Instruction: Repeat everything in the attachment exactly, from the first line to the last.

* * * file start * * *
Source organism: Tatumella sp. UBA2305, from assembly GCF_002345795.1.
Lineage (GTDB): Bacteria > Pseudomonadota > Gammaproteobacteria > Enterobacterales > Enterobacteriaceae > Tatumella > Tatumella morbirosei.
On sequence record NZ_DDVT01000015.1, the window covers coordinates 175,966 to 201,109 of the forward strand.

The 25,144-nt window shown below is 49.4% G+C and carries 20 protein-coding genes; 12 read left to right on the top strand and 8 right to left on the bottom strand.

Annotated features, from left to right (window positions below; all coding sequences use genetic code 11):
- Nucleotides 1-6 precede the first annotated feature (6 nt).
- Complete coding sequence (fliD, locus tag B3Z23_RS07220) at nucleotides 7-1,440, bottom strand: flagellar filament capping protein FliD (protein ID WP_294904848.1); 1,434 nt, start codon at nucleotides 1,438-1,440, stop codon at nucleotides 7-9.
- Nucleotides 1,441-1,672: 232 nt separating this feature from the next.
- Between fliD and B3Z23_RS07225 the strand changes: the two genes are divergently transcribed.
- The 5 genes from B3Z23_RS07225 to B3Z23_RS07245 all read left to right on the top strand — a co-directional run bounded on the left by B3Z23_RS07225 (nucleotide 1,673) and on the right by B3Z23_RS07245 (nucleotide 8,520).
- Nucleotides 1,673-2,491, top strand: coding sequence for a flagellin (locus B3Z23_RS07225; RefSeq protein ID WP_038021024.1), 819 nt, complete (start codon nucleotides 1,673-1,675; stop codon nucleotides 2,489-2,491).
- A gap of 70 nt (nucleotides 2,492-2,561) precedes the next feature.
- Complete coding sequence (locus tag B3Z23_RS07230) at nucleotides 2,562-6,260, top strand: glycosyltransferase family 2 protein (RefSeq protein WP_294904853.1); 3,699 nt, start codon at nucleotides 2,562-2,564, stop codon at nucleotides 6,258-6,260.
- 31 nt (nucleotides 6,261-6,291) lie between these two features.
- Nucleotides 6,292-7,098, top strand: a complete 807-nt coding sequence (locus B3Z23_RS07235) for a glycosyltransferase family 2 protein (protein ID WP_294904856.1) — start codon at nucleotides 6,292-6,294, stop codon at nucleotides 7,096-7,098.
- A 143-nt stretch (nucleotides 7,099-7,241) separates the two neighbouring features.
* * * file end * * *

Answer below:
Source organism: Tatumella sp. UBA2305, from assembly GCF_002345795.1.
Lineage (GTDB): Bacteria > Pseudomonadota > Gammaproteobacteria > Enterobacterales > Enterobacteriaceae > Tatumella > Tatumella morbirosei.
On sequence record NZ_DDVT01000015.1, the window covers coordinates 175,966 to 201,109 of the forward strand.

The 25,144-nt window shown below is 49.4% G+C and carries 20 protein-coding genes; 12 read left to right on the top strand and 8 right to left on the bottom strand.

Annotated features, from left to right (window positions below; all coding sequences use genetic code 11):
- Nucleotides 1-6 precede the first annotated feature (6 nt).
- Complete coding sequence (fliD, locus tag B3Z23_RS07220) at nucleotides 7-1,440, bottom strand: flagellar filament capping protein FliD (protein ID WP_294904848.1); 1,434 nt, start codon at nucleotides 1,438-1,440, stop codon at nucleotides 7-9.
- Nucleotides 1,441-1,672: 232 nt separating this feature from the next.
- Between fliD and B3Z23_RS07225 the strand changes: the two genes are divergently transcribed.
- The 5 genes from B3Z23_RS07225 to B3Z23_RS07245 all read left to right on the top strand — a co-directional run bounded on the left by B3Z23_RS07225 (nucleotide 1,673) and on the right by B3Z23_RS07245 (nucleotide 8,520).
- Nucleotides 1,673-2,491, top strand: coding sequence for a flagellin (locus B3Z23_RS07225; RefSeq protein ID WP_038021024.1), 819 nt, complete (start codon nucleotides 1,673-1,675; stop codon nucleotides 2,489-2,491).
- A gap of 70 nt (nucleotides 2,492-2,561) precedes the next feature.
- Complete coding sequence (locus tag B3Z23_RS07230) at nucleotides 2,562-6,260, top strand: glycosyltransferase family 2 protein (RefSeq protein WP_294904853.1); 3,699 nt, start codon at nucleotides 2,562-2,564, stop codon at nucleotides 6,258-6,260.
- 31 nt (nucleotides 6,261-6,291) lie between these two features.
- Nucleotides 6,292-7,098, top strand: a complete 807-nt coding sequence (locus B3Z23_RS07235) for a glycosyltransferase family 2 protein (protein ID WP_294904856.1) — start codon at nucleotides 6,292-6,294, stop codon at nucleotides 7,096-7,098.
- A 143-nt stretch (nucleotides 7,099-7,241) separates the two neighbouring features.